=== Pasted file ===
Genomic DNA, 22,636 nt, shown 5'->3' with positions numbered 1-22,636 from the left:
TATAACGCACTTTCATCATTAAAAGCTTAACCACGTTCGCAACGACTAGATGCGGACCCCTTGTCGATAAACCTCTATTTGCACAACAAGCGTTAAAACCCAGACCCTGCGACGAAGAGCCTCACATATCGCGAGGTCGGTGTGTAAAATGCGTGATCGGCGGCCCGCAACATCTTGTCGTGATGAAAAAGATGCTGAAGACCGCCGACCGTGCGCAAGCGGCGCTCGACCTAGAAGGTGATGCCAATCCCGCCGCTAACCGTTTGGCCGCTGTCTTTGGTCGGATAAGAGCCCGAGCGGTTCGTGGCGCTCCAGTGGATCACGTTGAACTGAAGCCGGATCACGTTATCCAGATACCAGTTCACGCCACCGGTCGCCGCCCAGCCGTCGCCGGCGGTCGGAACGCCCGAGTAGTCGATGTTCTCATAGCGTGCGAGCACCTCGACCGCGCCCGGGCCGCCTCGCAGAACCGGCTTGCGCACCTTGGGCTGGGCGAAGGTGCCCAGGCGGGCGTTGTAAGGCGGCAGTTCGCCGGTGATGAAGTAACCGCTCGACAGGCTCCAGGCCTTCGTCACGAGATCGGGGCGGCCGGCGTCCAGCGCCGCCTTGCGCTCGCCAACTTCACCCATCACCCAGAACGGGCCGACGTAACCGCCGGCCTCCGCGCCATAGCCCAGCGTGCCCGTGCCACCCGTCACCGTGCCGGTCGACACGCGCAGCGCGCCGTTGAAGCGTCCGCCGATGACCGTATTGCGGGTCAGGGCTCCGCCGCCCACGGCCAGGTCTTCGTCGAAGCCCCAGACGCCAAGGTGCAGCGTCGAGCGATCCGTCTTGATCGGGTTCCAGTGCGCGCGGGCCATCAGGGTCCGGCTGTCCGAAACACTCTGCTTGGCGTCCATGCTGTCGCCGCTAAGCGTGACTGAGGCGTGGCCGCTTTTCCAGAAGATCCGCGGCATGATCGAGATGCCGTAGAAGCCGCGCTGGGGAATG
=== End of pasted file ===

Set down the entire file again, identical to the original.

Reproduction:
Genomic DNA, 22,636 nt, shown 5'->3' with positions numbered 1-22,636 from the left:
TATAACGCACTTTCATCATTAAAAGCTTAACCACGTTCGCAACGACTAGATGCGGACCCCTTGTCGATAAACCTCTATTTGCACAACAAGCGTTAAAACCCAGACCCTGCGACGAAGAGCCTCACATATCGCGAGGTCGGTGTGTAAAATGCGTGATCGGCGGCCCGCAACATCTTGTCGTGATGAAAAAGATGCTGAAGACCGCCGACCGTGCGCAAGCGGCGCTCGACCTAGAAGGTGATGCCAATCCCGCCGCTAACCGTTTGGCCGCTGTCTTTGGTCGGATAAGAGCCCGAGCGGTTCGTGGCGCTCCAGTGGATCACGTTGAACTGAAGCCGGATCACGTTATCCAGATACCAGTTCACGCCACCGGTCGCCGCCCAGCCGTCGCCGGCGGTCGGAACGCCCGAGTAGTCGATGTTCTCATAGCGTGCGAGCACCTCGACCGCGCCCGGGCCGCCTCGCAGAACCGGCTTGCGCACCTTGGGCTGGGCGAAGGTGCCCAGGCGGGCGTTGTAAGGCGGCAGTTCGCCGGTGATGAAGTAACCGCTCGACAGGCTCCAGGCCTTCGTCACGAGATCGGGGCGGCCGGCGTCCAGCGCCGCCTTGCGCTCGCCAACTTCACCCATCACCCAGAACGGGCCGACGTAACCGCCGGCCTCCGCGCCATAGCCCAGCGTGCCCGTGCCACCCGTCACCGTGCCGGTCGACACGCGCAGCGCGCCGTTGAAGCGTCCGCCGATGACCGTATTGCGGGTCAGGGCTCCGCCGCCCACGGCCAGGTCTTCGTCGAAGCCCCAGACGCCAAGGTGCAGCGTCGAGCGATCCGTCTTGATCGGGTTCCAGTGCGCGCGGGCCATCAGGGTCCGGCTGTCCGAAACACTCTGCTTGGCGTCCATGCTGTCGCCGCTAAGCGTGACTGAGGCGTGGCCGCTTTTCCAGAAGATCCGCGGCATGATCGAGATGCCGTAGAAGCCGCGCTGGGGAATG